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Lebanese Prime Minister Resigns Amid Mass Protests

Karami said in a brief statement, ”Out of concern that the government does not become an obstacle to the good of the country, I announce the resignation of the government I had the honor to lead.”

His cabinet resigned along with him during a debate on a no-confidence measure in the Lebanese parliament.

Karami’s Syrian-backed government has come under pressure since the Feb. 14 assassination of former Prime Minister Rafik Hariri, whose death many in Lebanon blame on Syria or its supporters in the Lebanese government, the Associated Press reported. Both governments have denied involvement in Hariri’s assassination.

In the two weeks following Hariri’s death, tens of thousands of demonstrators have held street protests, calling for Lebanon’s pro-Syrian government to step down and for Syria to withdraw its 15,000 troops positioned in Lebanon.

Upon hearing Karami’s announcement, jubilant protesters celebrated, some chanting “Syria out!” and “Freedom, sovereignty, independence.”

The opposition’s main figure, Walid Jumblatt, said the “people have won” and called for calm.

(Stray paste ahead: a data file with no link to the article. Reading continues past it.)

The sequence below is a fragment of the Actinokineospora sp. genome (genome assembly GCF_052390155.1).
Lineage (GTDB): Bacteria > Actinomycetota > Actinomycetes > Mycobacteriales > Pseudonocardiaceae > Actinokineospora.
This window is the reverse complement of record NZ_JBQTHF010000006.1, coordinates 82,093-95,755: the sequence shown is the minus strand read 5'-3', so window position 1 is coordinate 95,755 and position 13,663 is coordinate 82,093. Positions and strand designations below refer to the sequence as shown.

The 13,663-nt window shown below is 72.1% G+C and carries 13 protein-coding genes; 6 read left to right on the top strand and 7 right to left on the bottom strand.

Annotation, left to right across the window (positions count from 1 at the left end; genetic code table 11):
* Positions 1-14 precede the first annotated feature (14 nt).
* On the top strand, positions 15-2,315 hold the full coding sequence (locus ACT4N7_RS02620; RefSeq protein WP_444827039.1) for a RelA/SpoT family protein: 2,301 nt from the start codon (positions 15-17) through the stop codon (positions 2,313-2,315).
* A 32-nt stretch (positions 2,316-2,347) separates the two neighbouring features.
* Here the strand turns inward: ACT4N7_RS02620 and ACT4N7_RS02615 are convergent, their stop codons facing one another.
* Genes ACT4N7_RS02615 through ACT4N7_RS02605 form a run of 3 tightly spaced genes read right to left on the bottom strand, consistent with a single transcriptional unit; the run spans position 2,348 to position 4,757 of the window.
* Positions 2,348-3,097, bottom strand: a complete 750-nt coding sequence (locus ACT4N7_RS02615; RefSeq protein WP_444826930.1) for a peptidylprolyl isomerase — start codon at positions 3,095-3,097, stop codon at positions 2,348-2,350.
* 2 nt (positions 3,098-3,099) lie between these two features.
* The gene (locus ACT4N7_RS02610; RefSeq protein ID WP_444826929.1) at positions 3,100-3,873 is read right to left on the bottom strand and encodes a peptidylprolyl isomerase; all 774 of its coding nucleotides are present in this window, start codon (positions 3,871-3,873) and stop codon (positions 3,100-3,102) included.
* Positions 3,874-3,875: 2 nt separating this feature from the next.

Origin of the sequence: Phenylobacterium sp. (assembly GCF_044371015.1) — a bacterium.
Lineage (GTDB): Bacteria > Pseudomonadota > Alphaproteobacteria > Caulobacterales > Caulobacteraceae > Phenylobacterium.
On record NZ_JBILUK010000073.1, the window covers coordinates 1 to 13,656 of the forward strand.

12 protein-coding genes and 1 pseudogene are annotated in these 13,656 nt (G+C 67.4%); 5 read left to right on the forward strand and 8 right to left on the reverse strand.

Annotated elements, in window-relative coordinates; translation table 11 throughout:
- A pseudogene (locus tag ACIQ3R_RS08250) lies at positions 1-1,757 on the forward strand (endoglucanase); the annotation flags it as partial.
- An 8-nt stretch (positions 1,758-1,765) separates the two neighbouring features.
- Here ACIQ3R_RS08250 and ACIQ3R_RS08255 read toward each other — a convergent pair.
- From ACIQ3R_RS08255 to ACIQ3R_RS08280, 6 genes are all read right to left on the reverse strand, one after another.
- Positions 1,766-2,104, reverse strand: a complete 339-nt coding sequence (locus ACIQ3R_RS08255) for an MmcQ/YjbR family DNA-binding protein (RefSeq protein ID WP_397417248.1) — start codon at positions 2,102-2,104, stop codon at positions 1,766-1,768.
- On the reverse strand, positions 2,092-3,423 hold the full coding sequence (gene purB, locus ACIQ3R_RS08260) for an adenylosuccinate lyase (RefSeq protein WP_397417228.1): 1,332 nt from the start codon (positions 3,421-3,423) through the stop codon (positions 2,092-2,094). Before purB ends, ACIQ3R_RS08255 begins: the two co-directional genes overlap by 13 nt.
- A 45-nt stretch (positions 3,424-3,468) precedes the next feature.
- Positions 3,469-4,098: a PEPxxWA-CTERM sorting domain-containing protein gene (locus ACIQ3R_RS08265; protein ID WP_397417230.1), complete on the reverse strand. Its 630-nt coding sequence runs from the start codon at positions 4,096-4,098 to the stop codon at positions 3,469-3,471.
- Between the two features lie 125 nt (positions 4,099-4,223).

“I believe the main aim was to bring down the government. We have achieved this,” Jumblatt told Lebanon’s LBC television, according to Reuters.

“Today we are at a new turning point in the history of the country. … We have entered a stage where there must be calm.”

Several opposition figures also called for popular protests to continue until Syria completely pulls out of Lebanon.

“The opposition announces the continuation of the protests until the total Syrian withdrawal from Lebanon,” Elias Atallah told a group of protesters minutes after Karami’s announcement.

“The battle is long, and this is the first step, this is the battle for freedom, sovereignty and independence,” opposition MP Ghattas Khouri said, according to Reuters.

In Washington, D.C., the White House praised the resignation of Lebanon’s pro-Syria prime minister and his government on Monday, saying it opens the door for new elections there that are “free of all foreign interference” from neighboring Syria.

“We are closely watching developments with great interest,” White House press secretary Scott McClellan said. “The resignation of the Karami government represents an opportunity for the Lebanese people to have a new government that is truly representative of their country’s diversity.”

Lebanon’s president must now appoint a prime minister after discussing the matter with members of Parliament. The new prime minister then consults parliamentary blocs to create a Cabinet that can withstand a confidence vote.

The caretaker government will lead Lebanon until parliamentary elections, already planned for May, are held.

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